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More on Plan B One-Step and i-Pill/ Nextime, Next Choice and Plan B

Princeton's Reproductive Health Technologies Project has a great chart of FDA approved emergency contraceptive pills (.pdf) currently available in the US.

Print it out, memorize it, and keep it handy! [May I suggest right next to your bed, you know, because there's nothing quite like whipping out a reference chart to enhance the mood.]

Two important things you should know:

1. Plan B, the two-pill packet, is being phased out (it's been discontinued). Don't be concerned if you cannot find it anymore. Use Next Choice, the two-pill generic instead or, even better, use Plan B One-Step or i-Pill / Nextime, the one-pill pack.

If you use Next Choice, disregard the package insert instructions to "take first tablet as soon as possible within 72 hours after unprotected intercourse and the second tablet 12 hours after the first dose". You should take both tablets as soon as possible after unprotected intercourse, up to 120 hours (5 days).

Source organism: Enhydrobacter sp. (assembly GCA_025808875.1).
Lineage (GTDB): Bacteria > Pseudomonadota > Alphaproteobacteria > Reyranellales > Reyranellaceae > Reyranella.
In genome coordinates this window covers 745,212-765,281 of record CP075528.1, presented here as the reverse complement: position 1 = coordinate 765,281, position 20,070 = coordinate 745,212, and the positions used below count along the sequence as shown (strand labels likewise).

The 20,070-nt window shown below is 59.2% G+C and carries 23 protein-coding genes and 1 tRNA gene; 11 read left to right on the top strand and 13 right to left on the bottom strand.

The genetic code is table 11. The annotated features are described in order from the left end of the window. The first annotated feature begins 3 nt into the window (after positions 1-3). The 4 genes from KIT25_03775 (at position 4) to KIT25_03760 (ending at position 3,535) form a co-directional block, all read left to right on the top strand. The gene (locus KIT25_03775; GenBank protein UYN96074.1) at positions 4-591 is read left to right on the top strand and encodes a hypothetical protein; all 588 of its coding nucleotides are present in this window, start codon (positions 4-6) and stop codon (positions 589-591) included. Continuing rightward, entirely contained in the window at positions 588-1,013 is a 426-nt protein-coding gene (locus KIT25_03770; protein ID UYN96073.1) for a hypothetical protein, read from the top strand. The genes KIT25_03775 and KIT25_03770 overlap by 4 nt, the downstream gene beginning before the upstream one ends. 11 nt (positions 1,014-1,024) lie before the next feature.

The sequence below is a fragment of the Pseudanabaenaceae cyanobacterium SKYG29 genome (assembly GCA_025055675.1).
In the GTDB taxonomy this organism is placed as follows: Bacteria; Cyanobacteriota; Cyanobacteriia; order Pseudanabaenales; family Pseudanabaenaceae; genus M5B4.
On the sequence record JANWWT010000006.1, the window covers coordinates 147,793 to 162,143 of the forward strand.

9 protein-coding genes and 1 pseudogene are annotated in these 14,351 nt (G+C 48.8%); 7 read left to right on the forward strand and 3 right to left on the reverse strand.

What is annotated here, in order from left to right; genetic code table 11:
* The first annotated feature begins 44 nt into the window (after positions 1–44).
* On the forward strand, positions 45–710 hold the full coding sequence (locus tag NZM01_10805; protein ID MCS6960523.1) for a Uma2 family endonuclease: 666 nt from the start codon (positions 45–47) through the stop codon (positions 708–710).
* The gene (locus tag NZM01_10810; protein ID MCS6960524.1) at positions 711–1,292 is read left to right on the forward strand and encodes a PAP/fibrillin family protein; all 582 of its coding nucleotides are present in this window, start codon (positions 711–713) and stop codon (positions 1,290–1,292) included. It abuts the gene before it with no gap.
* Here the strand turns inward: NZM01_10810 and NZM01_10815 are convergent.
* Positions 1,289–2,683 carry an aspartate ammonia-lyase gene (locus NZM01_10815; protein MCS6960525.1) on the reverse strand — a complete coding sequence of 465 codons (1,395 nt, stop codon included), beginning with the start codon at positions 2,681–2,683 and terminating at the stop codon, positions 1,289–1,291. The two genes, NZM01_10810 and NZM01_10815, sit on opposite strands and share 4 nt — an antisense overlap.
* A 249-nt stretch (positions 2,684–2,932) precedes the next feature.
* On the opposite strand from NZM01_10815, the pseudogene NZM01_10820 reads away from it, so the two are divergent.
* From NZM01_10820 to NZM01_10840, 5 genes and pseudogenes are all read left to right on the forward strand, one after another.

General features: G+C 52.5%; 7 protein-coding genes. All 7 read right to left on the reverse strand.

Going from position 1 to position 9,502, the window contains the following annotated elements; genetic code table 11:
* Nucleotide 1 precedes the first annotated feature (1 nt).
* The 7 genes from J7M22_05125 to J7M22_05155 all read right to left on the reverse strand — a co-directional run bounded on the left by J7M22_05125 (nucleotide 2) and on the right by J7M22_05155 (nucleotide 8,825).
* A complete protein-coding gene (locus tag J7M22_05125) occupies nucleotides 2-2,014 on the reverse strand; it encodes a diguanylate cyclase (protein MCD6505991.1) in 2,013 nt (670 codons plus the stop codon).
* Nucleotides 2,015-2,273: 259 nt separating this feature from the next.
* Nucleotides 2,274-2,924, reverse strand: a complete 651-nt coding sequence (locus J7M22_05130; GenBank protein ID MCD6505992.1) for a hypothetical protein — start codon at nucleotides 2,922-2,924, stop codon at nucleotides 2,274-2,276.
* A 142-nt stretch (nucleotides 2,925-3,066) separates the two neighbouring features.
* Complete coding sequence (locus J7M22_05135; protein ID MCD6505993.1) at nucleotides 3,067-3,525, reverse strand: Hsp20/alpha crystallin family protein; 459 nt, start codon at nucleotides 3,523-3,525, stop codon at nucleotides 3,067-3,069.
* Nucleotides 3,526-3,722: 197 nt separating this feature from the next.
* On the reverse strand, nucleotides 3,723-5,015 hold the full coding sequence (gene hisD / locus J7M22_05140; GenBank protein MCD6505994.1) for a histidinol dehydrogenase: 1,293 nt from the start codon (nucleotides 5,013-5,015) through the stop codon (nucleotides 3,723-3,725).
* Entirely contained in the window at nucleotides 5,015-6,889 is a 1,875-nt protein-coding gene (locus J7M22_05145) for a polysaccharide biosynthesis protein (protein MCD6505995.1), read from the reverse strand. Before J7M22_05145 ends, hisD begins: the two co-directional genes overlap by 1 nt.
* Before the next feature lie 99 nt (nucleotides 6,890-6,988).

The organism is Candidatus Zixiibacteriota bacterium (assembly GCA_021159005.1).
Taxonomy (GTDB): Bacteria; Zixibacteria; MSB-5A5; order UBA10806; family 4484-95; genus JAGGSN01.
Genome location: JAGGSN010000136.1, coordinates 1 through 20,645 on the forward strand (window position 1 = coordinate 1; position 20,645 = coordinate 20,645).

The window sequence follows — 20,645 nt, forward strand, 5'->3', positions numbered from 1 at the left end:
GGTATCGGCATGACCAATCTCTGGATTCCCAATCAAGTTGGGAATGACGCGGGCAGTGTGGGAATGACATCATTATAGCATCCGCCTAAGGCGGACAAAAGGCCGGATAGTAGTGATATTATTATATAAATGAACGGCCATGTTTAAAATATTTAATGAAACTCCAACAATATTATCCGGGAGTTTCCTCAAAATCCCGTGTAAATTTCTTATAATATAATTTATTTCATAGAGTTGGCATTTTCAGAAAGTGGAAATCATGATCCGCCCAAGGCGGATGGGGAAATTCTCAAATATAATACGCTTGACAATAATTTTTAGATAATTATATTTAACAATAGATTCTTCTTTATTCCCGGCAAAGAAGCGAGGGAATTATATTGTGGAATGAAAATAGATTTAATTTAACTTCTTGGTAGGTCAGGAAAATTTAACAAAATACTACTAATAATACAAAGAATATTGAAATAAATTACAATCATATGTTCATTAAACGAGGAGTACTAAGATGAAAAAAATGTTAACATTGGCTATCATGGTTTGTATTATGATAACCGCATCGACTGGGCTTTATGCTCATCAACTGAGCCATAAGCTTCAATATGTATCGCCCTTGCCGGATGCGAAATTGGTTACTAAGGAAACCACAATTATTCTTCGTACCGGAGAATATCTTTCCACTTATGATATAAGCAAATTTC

2. i-Pill / Nextime, the same as Plan B One-Step from Cipla / Paras, is available from (of all places!) Amazon for only $19.98.

Bottom line: If you are of reproductive age, sexually active and not planning a pregnancy, the emergency contraceptive pill should always be within your reach. Don't wait for an emergency to happen and then launch into a mad dash to find a place that stocks it. Be prepared and have the emergency contraceptive pill handy.

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